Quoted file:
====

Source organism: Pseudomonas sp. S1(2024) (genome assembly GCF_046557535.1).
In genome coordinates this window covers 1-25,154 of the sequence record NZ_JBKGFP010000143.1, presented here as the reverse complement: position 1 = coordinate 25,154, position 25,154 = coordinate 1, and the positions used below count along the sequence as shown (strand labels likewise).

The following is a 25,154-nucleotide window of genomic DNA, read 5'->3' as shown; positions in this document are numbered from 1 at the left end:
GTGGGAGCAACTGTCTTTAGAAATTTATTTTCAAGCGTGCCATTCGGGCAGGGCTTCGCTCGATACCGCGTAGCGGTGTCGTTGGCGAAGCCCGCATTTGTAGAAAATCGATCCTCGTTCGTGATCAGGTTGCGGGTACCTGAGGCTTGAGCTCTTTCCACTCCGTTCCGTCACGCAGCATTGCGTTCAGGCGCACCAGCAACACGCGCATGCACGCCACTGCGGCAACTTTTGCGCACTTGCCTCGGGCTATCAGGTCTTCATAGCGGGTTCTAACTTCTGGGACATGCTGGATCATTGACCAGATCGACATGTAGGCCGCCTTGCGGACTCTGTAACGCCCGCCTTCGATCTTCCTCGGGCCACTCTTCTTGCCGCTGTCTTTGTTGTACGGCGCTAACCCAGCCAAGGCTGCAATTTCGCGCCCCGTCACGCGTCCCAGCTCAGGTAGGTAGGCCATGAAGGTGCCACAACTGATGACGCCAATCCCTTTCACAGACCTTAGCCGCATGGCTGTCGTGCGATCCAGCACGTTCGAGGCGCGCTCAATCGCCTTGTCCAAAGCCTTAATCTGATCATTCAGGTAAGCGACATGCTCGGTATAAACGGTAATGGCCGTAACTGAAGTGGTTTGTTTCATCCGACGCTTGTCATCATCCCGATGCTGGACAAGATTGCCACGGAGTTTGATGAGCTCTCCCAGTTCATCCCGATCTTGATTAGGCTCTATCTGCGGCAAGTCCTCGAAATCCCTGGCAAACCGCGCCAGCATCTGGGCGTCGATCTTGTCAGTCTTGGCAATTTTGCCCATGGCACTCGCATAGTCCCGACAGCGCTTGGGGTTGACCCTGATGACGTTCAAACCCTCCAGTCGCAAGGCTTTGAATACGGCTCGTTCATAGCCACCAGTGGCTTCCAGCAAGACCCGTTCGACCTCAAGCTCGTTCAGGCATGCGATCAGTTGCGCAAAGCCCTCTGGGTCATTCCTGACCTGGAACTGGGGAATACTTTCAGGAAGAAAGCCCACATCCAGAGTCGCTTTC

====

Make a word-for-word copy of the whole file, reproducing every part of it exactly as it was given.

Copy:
Source organism: Pseudomonas sp. S1(2024) (genome assembly GCF_046557535.1).
In genome coordinates this window covers 1-25,154 of the sequence record NZ_JBKGFP010000143.1, presented here as the reverse complement: position 1 = coordinate 25,154, position 25,154 = coordinate 1, and the positions used below count along the sequence as shown (strand labels likewise).

The following is a 25,154-nucleotide window of genomic DNA, read 5'->3' as shown; positions in this document are numbered from 1 at the left end:
GTGGGAGCAACTGTCTTTAGAAATTTATTTTCAAGCGTGCCATTCGGGCAGGGCTTCGCTCGATACCGCGTAGCGGTGTCGTTGGCGAAGCCCGCATTTGTAGAAAATCGATCCTCGTTCGTGATCAGGTTGCGGGTACCTGAGGCTTGAGCTCTTTCCACTCCGTTCCGTCACGCAGCATTGCGTTCAGGCGCACCAGCAACACGCGCATGCACGCCACTGCGGCAACTTTTGCGCACTTGCCTCGGGCTATCAGGTCTTCATAGCGGGTTCTAACTTCTGGGACATGCTGGATCATTGACCAGATCGACATGTAGGCCGCCTTGCGGACTCTGTAACGCCCGCCTTCGATCTTCCTCGGGCCACTCTTCTTGCCGCTGTCTTTGTTGTACGGCGCTAACCCAGCCAAGGCTGCAATTTCGCGCCCCGTCACGCGTCCCAGCTCAGGTAGGTAGGCCATGAAGGTGCCACAACTGATGACGCCAATCCCTTTCACAGACCTTAGCCGCATGGCTGTCGTGCGATCCAGCACGTTCGAGGCGCGCTCAATCGCCTTGTCCAAAGCCTTAATCTGATCATTCAGGTAAGCGACATGCTCGGTATAAACGGTAATGGCCGTAACTGAAGTGGTTTGTTTCATCCGACGCTTGTCATCATCCCGATGCTGGACAAGATTGCCACGGAGTTTGATGAGCTCTCCCAGTTCATCCCGATCTTGATTAGGCTCTATCTGCGGCAAGTCCTCGAAATCCCTGGCAAACCGCGCCAGCATCTGGGCGTCGATCTTGTCAGTCTTGGCAATTTTGCCCATGGCACTCGCATAGTCCCGACAGCGCTTGGGGTTGACCCTGATGACGTTCAAACCCTCCAGTCGCAAGGCTTTGAATACGGCTCGTTCATAGCCACCAGTGGCTTCCAGCAAGACCCGTTCGACCTCAAGCTCGTTCAGGCATGCGATCAGTTGCGCAAAGCCCTCTGGGTCATTCCTGACCTGGAACTGGGGAATACTTTCAGGAAGAAAGCCCACATCCAGAGTCGCTTTC